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Consumers demand green action from UK's top brands

Date
15 October 2007
Consumers demand green action from UK's top brands

Consumers demand green action from UK's top brands - but awareness still low: 69% of UK public unable to name a leading brand on climate change.

The °Climate Group has launched findings of the UK's first ever Climate Brand Index which tracks year-on-year consumer perceptions of how brands are performing on climate change.

The research shows a gap between what consumers want and expect from brands on climate change and what they think they are doing about it. Awareness of what companies are doing is low and most people (69% in the UK, 74% in the US) remain unable to identify any brands as taking a lead on climate change, without prompting.

The opportunity for companies to lead is clear: people want brands (rather than green specialists) to play a bigger role in tackling climate change. More consumers now say that they are positively choosing brands for environmental reasons, than are rejecting them. And many intend to make climate-friendly choices, from choosing an energy tariff to buying their everyday shopping.

The research, conducted over the summer, currently puts Tesco at the top of the UK Climate Brand Index, and GE at the top in the US, with the top five as follows:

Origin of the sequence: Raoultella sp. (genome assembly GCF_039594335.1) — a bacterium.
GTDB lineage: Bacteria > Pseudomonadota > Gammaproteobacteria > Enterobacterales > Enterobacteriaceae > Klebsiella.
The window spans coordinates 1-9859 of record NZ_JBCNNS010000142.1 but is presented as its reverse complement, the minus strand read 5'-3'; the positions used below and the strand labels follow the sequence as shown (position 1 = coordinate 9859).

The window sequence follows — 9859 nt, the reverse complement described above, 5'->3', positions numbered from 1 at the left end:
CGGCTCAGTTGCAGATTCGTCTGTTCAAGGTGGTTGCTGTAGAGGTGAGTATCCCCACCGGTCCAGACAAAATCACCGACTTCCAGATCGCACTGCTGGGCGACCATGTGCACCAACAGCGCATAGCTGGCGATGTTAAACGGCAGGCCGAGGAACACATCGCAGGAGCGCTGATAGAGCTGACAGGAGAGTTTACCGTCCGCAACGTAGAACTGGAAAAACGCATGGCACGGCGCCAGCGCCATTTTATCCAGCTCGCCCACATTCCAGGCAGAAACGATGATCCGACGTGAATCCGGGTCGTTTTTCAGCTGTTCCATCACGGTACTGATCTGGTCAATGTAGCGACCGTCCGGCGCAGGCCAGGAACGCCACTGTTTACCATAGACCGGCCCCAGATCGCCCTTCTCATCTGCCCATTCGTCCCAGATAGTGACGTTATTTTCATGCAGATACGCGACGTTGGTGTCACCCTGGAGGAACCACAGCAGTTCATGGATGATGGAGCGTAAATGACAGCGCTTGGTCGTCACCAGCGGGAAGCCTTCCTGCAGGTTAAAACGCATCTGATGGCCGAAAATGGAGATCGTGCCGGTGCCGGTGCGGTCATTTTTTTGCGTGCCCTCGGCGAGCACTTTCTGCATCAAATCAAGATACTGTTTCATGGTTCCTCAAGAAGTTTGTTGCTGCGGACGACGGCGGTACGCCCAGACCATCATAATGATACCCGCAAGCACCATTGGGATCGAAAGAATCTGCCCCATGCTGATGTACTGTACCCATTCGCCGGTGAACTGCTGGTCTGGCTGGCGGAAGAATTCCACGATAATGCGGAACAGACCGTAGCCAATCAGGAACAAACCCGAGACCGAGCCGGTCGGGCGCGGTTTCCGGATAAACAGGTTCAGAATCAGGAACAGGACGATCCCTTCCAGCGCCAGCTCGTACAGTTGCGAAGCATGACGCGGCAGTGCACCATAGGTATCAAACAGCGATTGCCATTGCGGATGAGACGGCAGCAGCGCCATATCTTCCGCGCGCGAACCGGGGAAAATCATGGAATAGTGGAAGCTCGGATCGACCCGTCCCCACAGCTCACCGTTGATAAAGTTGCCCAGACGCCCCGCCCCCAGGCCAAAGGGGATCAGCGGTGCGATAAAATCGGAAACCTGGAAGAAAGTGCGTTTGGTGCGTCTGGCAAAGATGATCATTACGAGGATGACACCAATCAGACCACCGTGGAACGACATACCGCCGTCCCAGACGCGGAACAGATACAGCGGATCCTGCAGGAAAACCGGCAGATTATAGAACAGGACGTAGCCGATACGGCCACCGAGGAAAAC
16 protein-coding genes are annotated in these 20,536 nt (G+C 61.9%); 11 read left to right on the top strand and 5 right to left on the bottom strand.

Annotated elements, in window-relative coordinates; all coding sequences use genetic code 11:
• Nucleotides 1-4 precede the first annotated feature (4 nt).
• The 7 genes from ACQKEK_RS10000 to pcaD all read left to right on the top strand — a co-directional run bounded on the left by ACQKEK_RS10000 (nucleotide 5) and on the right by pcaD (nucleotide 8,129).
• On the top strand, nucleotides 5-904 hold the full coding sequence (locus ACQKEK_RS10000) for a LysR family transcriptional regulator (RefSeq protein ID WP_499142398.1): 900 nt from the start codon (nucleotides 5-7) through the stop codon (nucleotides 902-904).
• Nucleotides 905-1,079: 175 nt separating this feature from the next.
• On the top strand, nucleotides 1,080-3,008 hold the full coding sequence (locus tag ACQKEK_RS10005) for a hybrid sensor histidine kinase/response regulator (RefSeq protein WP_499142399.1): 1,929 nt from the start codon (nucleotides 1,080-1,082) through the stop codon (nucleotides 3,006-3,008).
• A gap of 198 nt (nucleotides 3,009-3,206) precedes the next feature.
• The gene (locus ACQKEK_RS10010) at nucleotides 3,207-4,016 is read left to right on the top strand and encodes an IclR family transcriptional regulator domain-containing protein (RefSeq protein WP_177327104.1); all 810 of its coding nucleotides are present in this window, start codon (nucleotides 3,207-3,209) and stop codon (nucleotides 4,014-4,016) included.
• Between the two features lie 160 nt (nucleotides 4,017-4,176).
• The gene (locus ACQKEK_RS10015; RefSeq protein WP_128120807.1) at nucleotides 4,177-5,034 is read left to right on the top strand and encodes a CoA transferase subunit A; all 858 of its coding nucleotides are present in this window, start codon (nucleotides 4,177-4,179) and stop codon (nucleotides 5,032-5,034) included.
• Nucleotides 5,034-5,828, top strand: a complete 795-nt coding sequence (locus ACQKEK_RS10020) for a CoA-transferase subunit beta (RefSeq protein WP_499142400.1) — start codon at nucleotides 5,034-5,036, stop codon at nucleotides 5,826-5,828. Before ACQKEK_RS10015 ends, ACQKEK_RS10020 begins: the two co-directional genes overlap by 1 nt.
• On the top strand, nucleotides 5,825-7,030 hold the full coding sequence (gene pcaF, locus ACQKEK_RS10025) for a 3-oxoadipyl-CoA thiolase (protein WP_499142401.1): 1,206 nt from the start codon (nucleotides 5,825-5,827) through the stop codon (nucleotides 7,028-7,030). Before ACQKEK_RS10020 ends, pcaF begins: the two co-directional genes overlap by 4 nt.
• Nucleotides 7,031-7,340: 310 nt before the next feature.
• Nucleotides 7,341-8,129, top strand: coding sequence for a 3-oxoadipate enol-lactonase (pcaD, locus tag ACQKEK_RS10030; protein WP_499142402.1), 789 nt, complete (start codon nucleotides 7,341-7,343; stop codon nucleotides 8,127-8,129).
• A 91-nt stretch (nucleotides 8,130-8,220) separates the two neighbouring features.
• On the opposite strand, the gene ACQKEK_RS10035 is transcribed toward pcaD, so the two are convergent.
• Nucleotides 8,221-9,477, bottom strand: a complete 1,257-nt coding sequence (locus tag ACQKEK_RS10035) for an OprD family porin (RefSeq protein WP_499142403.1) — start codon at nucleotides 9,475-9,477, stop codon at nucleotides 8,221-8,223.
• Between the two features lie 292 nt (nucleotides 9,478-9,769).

UK

1. Tesco
2. BP
3. The Co-operative
4. M&S
5. Sainsbury's

US

1. GE
2. Toyota
3. BP
4. Ford
5. Honda

About the Research & Climate Brand Index (UK & US)

Summary of Key UK Findings:

. Consumers tend to admire companies that are tackling climate change: almost 60% of those interviewed.

. Consumers want business brands to play a bigger role in tackling climate change than they do today.

. The retail opportunity is positive: More people had chosen to select a brand for environmental reasons than to avoid one.

The research "Consumers, Brands and Climate Change" was commissioned by The °Climate Group in the US (n1000 over 18) and UK (n1000 over 18) which was jointly funded by Sky and Lippincott and was conducted online in June 2007. It was designed to understand and segment perceptions and behaviours in green consumption and identify brand perceptions to build a comparison between the US and UK over time. The 'Climate Brand Index' will be conducted annually to compare trends.

 

 

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